New Functions of Progesterone Featured in New Brinton Lab's Paper Published in Frontiers

Wednesday, April 23, 2008

Emerging data indicate that progesterone has multiple non-reproductive functions in the central nervous system to regulate cognition, mood, inflammation, mitochondrial function, neurogenesis and regeneration, myelination and recovery from traumatic brain injury. The impact of clinically used progestogens and developing selective PR modulators for targeted outcomes in brain is a critical avenue of investigation as the non-reproductive functions of PRs have far-reaching implications for hormone therapy to maintain neurological health and function throughout menopausal aging.

Brinton Labs Publish New Paper on the Inducement by Estradiol-17 of Rodent Hippocampal Neural Progenitor Cell (NPC) Proliferation in Vitro, in Vivo, and After Brain Injury

Monday, March 24, 2008

Estrogens regulate the development, maturation, survival, and function of multiple types of neurons in multiple brain regions. A recent advance in our understanding of estrogen action in brain is that estradiol-17 can promote neurogenesis in rat brain in vivo and proliferation of neural progenitor cells (NPCs) in vitro. 

Brinton Named to Blue Ribbon Panel

January 28, 2008
School of Pharmacy professor joins elite colleagues from across the country to advise the National Institute on Mental Health.
By Kukla Vera

  Photo/Steven Heller

Photo/Steven Heller

Roberta Diaz Brinton, professor of pharmacology and pharmaceutical sciences at the USC School of Pharmacy, has been named a member of the National Institute of Mental Health Blue Ribbon Panel. 

The panel is convened every 10 years to advise leaders of the National Institutes of Health and the National Institute of Mental Health on the direction and development of the latter group’s intramural research program for the coming decade.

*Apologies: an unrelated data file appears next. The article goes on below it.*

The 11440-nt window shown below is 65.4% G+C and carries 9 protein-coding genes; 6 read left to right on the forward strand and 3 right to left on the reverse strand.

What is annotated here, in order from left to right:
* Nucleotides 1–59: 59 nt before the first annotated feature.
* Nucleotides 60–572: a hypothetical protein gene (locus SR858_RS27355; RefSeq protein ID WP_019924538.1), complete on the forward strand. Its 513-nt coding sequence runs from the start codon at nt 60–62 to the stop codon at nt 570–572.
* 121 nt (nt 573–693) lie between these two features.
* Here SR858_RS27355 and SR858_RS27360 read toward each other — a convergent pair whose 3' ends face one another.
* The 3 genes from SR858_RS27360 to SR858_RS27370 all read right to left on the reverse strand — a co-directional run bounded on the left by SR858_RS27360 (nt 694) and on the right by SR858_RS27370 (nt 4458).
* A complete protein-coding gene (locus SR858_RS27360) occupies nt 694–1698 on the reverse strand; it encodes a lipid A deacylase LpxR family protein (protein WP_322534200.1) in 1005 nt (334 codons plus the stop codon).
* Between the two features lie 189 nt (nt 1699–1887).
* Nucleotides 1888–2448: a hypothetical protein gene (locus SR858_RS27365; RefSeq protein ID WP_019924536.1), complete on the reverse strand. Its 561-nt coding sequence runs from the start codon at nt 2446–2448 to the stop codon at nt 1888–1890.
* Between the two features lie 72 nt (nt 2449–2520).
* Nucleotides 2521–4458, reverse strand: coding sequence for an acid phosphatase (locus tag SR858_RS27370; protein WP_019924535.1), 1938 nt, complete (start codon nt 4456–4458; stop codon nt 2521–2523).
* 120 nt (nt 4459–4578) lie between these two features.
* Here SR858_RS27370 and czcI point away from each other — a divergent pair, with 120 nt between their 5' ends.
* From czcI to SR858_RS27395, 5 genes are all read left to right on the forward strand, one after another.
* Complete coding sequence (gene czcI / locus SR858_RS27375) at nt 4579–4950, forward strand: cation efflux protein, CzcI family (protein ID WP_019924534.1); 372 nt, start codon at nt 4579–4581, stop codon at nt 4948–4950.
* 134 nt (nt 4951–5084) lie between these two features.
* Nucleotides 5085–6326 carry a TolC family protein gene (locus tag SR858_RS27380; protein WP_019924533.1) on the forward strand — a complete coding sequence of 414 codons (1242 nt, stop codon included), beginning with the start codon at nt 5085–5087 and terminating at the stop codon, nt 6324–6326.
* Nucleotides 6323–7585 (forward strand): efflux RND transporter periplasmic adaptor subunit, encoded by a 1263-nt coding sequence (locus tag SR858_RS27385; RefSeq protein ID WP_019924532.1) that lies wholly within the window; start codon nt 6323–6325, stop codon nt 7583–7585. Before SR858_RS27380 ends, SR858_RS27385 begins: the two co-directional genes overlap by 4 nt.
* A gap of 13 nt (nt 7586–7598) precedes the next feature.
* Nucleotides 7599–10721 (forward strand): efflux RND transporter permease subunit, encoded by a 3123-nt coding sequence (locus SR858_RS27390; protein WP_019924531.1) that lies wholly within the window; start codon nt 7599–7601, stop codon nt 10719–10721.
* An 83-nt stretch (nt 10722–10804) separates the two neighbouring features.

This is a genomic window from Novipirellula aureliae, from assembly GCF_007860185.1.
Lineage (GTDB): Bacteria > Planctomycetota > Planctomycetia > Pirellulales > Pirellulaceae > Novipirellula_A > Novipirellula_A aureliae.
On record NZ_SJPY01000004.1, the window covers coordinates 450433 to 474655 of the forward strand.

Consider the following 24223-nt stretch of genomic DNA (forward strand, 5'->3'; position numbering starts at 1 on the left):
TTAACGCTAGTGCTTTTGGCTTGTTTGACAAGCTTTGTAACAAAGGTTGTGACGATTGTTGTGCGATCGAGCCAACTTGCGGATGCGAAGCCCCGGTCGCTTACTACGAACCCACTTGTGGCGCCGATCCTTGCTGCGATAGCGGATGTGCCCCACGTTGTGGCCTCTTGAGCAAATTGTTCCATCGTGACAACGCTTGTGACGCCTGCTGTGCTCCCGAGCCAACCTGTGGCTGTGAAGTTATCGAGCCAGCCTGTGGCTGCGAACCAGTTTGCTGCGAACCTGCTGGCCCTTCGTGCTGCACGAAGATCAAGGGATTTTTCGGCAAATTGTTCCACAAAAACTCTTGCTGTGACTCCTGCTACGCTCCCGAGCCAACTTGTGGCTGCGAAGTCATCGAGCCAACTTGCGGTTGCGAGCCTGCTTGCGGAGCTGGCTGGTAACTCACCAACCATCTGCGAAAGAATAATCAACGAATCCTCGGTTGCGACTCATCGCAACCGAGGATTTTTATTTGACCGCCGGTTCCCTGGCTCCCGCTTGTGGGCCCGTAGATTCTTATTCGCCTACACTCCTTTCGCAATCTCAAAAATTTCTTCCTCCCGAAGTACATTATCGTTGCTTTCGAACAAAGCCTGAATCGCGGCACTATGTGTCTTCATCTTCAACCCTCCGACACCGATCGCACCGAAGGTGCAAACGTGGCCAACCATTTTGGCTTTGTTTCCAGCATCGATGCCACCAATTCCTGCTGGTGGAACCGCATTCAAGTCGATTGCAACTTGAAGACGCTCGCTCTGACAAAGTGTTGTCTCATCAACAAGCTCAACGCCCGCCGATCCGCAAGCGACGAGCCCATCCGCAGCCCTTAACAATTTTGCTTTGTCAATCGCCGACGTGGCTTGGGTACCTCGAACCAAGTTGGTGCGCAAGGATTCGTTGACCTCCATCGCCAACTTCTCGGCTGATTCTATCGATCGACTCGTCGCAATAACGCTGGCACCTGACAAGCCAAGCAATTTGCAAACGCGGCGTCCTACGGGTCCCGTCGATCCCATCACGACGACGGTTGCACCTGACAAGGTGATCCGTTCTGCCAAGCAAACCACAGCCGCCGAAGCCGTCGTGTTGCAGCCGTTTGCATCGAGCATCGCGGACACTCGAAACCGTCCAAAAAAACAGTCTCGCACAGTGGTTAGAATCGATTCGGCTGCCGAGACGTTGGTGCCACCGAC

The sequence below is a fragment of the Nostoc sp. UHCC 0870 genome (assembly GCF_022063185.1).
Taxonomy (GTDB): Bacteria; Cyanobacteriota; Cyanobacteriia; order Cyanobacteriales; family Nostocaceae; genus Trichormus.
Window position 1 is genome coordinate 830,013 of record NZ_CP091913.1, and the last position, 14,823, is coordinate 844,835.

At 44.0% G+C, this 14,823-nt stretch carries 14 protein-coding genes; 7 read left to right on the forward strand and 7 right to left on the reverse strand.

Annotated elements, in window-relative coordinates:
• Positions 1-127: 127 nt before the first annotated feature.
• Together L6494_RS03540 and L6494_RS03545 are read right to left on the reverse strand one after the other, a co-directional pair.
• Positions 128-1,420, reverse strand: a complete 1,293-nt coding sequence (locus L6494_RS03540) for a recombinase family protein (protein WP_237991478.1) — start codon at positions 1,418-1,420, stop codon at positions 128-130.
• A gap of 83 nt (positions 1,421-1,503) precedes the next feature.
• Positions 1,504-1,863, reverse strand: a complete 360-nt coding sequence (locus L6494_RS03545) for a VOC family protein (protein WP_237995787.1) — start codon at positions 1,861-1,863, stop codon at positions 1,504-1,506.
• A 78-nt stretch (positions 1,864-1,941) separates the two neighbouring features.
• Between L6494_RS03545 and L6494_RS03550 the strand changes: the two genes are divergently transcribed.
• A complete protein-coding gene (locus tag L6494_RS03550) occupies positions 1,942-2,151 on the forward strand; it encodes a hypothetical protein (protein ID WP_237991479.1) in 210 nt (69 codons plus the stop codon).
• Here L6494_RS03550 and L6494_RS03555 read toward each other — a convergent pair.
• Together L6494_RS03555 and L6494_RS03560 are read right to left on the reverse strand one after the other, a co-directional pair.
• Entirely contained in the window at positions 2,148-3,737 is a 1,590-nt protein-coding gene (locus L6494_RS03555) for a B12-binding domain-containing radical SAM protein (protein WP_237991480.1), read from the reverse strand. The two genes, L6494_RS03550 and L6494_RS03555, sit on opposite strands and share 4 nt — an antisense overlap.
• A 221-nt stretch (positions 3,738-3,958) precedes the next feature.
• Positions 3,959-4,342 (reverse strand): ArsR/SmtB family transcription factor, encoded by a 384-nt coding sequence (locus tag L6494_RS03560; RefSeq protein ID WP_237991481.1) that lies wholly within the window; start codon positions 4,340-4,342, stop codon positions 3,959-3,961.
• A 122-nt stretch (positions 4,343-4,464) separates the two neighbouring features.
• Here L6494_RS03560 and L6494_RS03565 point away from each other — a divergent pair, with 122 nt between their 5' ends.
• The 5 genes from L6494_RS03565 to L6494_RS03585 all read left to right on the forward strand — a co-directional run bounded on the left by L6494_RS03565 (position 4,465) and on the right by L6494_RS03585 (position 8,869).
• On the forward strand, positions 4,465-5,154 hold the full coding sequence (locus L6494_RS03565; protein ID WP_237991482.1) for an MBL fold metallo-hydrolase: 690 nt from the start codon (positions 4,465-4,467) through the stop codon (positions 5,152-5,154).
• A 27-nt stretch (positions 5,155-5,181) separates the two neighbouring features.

The panel is chaired by Solomon Snyder of the Johns Hopkins School of Medicine. A host of neuroscience experts from the nation’s top universities make up the panel membership. 

“It is an honor to serve with this group,” said Brinton, who holds the R. Pete Vanderveen Chair in Therapeutic Discovery and Development. “My colleagues on the committee include a Nobel laureate and members of the National Academy of Science and come from the leading universities in the nation.” 

The work of the panel revolves around a review of the National Institute of Mental Health’s Division of Intramural Research Programs. In this division, scientists investigate a full range of subjects – from mechanisms of brain function at the cellular and molecular levels to clinical investigations into the diagnosis, treatment and prevention of mental illness. 

The blue ribbon panel sets the course for the development and direction of the division’s research efforts in the next 10 years. This, in turn, impacts the direction of extramural research, as the National Institutes of Health strive to create a complementary environment between the two. 

Brinton is currently the primary investigator on a four-school, $8 million grant examining the impact of hormone therapy on the risk of Alzheimer’s disease.